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First-Lieutenant Raymond W. Briggs wrote his report about early dynamiting operations May 10, 1906 at The Presidio. The report was addressed to Captain Le Vert Coleman who headed overall 1906 San Francisco earthquake dynamiting operations.

Briggs details the political interest in dynamite operations, and early consulted with Abraham Ruef, the political boss of San Francisco for permission to demolish specific buildings on the edge of the Barbary Coast in a vain attempt to keep the fire from spreading into the Financial District and upward, toward Nob Hill.

In response to your request of yesterday for a report of the buildings dynamited by me on April 18, before you assumed command of the squad, I have the honor to submit the following:

Early on the morning of that date I was directed by the post commander to take the kit wagons of the field batteries stationed here, load them with black powder, wire, fuse, etc., and report to the Mayor of San Francisco to assist in blowing up buildings to arrest the fire.

I accordingly reported to the Mayor as soon as practicable. The use of this powder was naturally not desired, if stick dynamite could be procured, and, as it was learned that there was some of the latter on hand at the discharge camp, Angel Island, this was sent for.

Upon its arrival, in conjunction with a battalion fire chief [Michael Murphy], a fire commissioner (name not recalled), and I believe, Mr. A. Ruef, I went to Montgomery Street and began the destruction of such buildings as were agreeable to these gentlemen.

These buildings were never more than three or four doors away from those already in flames, and ran from Clay to California Streets, between Sansome and Montgomery.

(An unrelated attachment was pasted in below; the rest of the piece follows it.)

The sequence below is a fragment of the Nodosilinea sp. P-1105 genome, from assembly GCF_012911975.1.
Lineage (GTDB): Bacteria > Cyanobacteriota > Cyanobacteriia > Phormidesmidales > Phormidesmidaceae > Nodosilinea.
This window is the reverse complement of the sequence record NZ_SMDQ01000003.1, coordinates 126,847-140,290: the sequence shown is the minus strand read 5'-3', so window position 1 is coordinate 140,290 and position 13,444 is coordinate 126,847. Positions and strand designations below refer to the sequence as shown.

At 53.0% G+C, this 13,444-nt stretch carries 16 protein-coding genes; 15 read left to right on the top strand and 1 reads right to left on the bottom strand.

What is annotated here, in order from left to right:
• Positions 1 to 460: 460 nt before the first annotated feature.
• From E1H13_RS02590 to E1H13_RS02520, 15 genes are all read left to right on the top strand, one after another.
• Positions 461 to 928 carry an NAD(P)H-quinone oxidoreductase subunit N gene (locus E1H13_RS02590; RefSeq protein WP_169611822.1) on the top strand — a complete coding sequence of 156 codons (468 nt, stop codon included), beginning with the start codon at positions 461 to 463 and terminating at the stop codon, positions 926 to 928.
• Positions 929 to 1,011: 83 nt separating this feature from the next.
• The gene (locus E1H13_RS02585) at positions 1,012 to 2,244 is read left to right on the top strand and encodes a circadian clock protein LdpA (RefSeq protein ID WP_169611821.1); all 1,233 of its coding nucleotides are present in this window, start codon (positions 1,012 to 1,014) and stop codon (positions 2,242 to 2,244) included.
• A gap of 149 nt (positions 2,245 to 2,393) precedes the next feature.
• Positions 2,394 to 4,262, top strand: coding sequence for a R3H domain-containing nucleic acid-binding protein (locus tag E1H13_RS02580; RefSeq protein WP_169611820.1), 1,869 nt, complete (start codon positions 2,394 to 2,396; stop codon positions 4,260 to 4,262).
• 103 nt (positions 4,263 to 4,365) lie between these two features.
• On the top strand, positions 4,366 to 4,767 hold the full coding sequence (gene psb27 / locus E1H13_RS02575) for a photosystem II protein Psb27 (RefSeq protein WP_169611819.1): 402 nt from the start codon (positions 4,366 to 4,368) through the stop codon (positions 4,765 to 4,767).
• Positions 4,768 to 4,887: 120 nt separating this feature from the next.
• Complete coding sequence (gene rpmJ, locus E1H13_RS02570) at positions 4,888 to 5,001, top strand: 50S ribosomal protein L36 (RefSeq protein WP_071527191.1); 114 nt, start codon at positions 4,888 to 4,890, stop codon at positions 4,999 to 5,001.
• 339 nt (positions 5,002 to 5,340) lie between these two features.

Permission was then obtained from the Mayor to start on the east side of Montgomery Street, and, beginning at the corner of that street and Commercial Street, the building there was destroyed.

But while preparations were being made for the destruction of the adjacent building an independent fire was noticed starting in the cellar of a store east of the subtreasury on Commercial, between Montgomery and Kearny.

An attempt was made to put out this fire, but as there was no water to be obtained it was soon seen to be a vain endeavor.

A building between the fire and Kearny Street was then blown down. Here the supply of stick dynamite gave out, some of that which arrived from Angel Island evidently having been sent to other points on the fire.

A number of wagons came up loaded with giant powder - dynamite in granular form - but I hesitated to use this, knowing that its combustion was a matter of flame and that any building destroyed by it would, In addition, be set on fire, as would also result if black powder were used.

I was urged as a last resort to use it, however, and consequently I destroyed a building on the west of Kearny at the corner of Clay and also the one adjacent.

Both immediately caught on fire, and in the second, which had been a cheap lodging house, bits of bed clothing, etc., which had become ignited at the combustion were thrown across Kearny to the west side, and soon that block was on fire.

This illustrates well the difference in the use of stick dynamite.- dynamite with an inert base - and dynamite in granular form, which has an active base.

As you assumed charge of the party during the destruction of these latter buildings, this completes my report.

Return to the 1906 Earthquake Exhibit.

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